Artificial intelligence (AI) has come a long way since its humble beginnings. Once thought to be a technology that would struggle to find its place in the real world, it is now all around us. It can influence the ads we see, the purchases we make and the television we watch. It's also fast becoming firmly embedded in our working lives -- particularly in the world of cyber security. The Capgemini Research Institute recently found that one in five organisations used AI cyber security pre-2019, with almost two-thirds planning to implement it by 2020.
Since cybersecurity threats have become a topic of nightly newscasts, no longer is anyone shocked by their scope and veracity. What is shocking is the financial damage the attacks are predicted to cause as they reverberate throughout the economy (I know how terrible this type of crime can be. I myself have been the victim of a data theft by hackers who stole my deceased father's medical files, running up more than $300,000 in false charges. I am still disputing on-going bills that have been accruing for the last 15 years). Cybersecurity Ventures predicts global annual cyber-crime costs will grow from $3 trillion in 2015 to $6 trillion annually by 2021, which includes damage and destruction of data, stolen money, lost productivity and theft of intellectual property, personal and financial data, embezzlement and fraud.
Companies and public sector organisations say they have no choice but to automate their cyber defences as hacking become increasingly sophisticated. Security professionals can no longer keep pace with the volume and sophistication of attacks on computer systems. In a study of 850 security professionals across 10 countries, more than half said their organisations are overwhelmed with data. So they are turning to machine-learning technologies that can identify cyber attacks by analysing huge quantities of network data and have the potential to block attacks automatically. By 2020, two out of three companies plan to deploy cyber security defences incorporating machine learning and other forms of artificial intelligence (AI), according to the Capgemini study, Reinventing cyber security with artificial intelligence.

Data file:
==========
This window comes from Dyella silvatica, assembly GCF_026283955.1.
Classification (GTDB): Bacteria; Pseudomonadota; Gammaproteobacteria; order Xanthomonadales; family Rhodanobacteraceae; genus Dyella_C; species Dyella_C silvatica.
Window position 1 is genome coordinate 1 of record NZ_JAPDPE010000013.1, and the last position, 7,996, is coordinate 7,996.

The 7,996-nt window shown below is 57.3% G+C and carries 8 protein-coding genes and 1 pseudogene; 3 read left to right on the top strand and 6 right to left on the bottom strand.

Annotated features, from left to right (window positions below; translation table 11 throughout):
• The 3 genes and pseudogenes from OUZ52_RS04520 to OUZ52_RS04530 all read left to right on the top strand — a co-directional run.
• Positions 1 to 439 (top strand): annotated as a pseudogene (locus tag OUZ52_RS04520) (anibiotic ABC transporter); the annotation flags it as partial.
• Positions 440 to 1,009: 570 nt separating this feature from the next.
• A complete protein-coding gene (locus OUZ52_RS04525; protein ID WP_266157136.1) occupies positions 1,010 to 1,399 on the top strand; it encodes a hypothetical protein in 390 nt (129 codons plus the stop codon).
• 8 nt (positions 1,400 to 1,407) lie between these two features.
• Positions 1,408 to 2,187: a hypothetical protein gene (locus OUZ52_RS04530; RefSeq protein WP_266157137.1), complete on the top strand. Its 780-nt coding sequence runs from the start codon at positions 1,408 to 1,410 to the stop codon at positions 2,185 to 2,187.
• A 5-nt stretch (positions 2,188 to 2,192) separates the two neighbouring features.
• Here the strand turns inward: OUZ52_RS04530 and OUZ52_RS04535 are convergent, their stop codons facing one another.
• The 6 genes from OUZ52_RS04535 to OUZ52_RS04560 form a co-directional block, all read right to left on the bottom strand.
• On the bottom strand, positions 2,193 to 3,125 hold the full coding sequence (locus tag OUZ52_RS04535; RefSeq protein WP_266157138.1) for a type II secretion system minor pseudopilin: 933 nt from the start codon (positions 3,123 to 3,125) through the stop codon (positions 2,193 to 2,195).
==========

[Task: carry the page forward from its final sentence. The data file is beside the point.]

From deep learning neural networks to artificial intelligence-based facial recognition, artificial intelligence has taken leaps and bounds in 2016. Virtual assistants and autopilot driving services are already influencing our lives, and the pace of innovation is frightening to some – but exciting for others. But if you work in cyber security, these advances also herald more challenging times ahead. Cyber security is already one of the top business risks today, and adding artificial intelligence (AI) to the hacker's already-sophisticated toolkit will make the job of defending against cyber attackers harder still. Modern hackers don't just target governments or large organisations – they can infiltrate any network activity and impact public services and individuals too.
In early March 2020, UK artificial intelligence (AI) security startup Darktrace was able to contain the spread of a sophisticated attack by Chinese cyber espionage and cyber crime group APT41 exploiting a zero-day vulnerability in Zoho ManageEngine. In a blog post describing the attack, Max Heinemeyer, director of threat hunting at Darktrace, wrote: "Without public indicators of compromise (IoCs) or any open source intelligence available, targeted attacks are incredibly difficult to detect. Even the best detections are useless if they cannot be actioned by a security analyst at an early stage. Too often, this occurs because of an overwhelming volume of alerts, or simply because the skills barrier to triage and investigation is too high." Heinemeyer says Darktrace's Cyber AI platform was able to detect the subtle signs of this targeted, unknown attack at an early stage, without relying on prior knowledge.